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Social Distancing Guidelines for Covid-19

Medically reviewed by Drugs.com. Last updated on Jun 6, 2022.

What do I need to know about COVID-19 and social distancing?

Social distancing means avoiding close physical contact so the coronavirus that causes COVID-19 cannot spread between people. Close personal contact means being within 6 feet (2 meters) of another person for at least 15 minutes over 24 hours. It is important to follow worldwide, national, and local social distancing guidelines. The guidelines help prevent the spread of the coronavirus that causes COVID-19.

How does the 2019 coronavirus spread?

The virus spreads quickly and easily. The virus has also changed into new forms, called variants. Some variants may spread even more easily than the original virus. The virus can be passed starting 2 to 3 days before symptoms begin or before a positive test if symptoms never begin.

  • Droplets are the main way all coronaviruses spread. The virus travels in droplets that form when a person talks, coughs, or sneezes. The droplets can also float in the air for minutes or hours. Infection happens when you breathe in the droplets or get them in your eyes or nose. Close personal contact with an infected person increases your risk for infection.
  • Person-to-person contact can spread the virus. For example, a person with the virus on his or her hands can spread it by shaking hands with someone.
  • The virus can stay on objects and surfaces for up to 3 days. You may become infected by touching the object or surface and then touching your eyes or mouth.

What do I need to know about COVID-19 vaccines?

Healthcare providers recommend a COVID-19 vaccine, even if you have already had COVID-19. You are considered fully vaccinated against COVID-19 two weeks after the final dose of any COVID-19 vaccine. Let your healthcare provider know when you have received the final dose of the vaccine. Make a copy of your vaccination card. Keep the original with you in case you need to show it. Keep the copy in a safe place.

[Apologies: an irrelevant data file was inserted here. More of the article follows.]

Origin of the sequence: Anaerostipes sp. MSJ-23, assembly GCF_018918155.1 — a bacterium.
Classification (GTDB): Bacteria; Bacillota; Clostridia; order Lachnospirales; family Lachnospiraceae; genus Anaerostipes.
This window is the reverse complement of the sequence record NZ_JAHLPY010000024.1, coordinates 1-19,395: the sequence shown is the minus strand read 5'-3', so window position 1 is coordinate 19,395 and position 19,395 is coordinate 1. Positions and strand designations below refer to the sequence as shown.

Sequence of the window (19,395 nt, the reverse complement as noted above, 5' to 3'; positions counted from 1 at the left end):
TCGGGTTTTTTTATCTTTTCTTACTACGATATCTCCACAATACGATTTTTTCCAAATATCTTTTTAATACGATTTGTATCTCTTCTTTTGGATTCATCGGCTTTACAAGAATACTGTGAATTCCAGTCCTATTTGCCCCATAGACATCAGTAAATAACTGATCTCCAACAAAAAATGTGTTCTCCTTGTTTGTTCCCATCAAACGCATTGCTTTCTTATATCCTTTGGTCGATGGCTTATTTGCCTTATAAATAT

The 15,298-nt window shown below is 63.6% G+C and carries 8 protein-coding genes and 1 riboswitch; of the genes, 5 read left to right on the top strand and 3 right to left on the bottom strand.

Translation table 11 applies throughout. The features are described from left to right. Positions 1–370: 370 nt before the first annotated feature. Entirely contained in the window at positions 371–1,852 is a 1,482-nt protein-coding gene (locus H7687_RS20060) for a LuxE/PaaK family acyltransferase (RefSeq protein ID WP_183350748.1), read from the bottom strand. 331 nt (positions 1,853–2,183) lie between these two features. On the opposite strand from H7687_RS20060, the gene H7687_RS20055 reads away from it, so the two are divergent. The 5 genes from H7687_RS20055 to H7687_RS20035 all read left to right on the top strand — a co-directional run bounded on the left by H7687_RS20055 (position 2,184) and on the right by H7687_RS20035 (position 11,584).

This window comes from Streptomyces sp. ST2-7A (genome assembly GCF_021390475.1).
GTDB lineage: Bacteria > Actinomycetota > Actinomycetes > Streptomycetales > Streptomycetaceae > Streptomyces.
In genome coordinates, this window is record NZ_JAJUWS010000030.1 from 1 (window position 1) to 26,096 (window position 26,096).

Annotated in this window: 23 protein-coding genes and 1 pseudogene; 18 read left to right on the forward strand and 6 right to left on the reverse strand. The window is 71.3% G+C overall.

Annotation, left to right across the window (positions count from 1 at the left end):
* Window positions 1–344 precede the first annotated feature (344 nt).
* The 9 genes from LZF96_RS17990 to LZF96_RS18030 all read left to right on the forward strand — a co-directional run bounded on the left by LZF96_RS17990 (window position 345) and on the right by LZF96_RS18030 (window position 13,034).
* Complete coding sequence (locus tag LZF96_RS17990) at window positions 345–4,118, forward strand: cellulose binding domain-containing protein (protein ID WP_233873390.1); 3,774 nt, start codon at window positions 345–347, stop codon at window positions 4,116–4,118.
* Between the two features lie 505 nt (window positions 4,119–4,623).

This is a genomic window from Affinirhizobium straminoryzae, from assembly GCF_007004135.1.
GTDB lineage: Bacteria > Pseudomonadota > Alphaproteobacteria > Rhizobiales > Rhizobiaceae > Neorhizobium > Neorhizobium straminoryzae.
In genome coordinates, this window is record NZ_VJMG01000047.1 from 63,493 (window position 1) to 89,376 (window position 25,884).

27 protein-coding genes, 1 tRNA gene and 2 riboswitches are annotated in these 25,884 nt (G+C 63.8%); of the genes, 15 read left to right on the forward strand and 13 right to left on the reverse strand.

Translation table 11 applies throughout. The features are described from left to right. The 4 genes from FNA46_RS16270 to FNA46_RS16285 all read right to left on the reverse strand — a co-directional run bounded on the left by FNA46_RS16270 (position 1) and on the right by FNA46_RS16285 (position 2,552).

• Get a COVID-19 vaccine as directed. Vaccination against COVID-19 is recommended for everyone 5 years or older. COVID-19 vaccines are given as a shot, usually in 1 or 2 doses. This depends on the age of the person receiving it. A booster (additional) dose is recommended for everyone 12 years or older. A second booster is recommended for all adults 50 or older and for immunocompromised adolescents. The second booster is also recommended for anyone who got the 1-dose brand of vaccine for the first dose and a booster. Your provider can give you more information on boosters. Immunocompromised children aged 5 to 11 years get 3 doses as part of the primary series.
    COVID-19 Immunization Schedule
  • Continue social distancing and other measures, even after you get the vaccine. Although rare, you can become infected after you get the vaccine. You may also be able to pass the virus to others without knowing you are infected.
  • After you get the vaccine, check local, national, and international travel rules. You may need to be tested before you travel. Some countries require proof of a negative test before you travel. You may also need to quarantine after you return.

How do I follow social distancing guidelines to help lower the risk for COVID-19?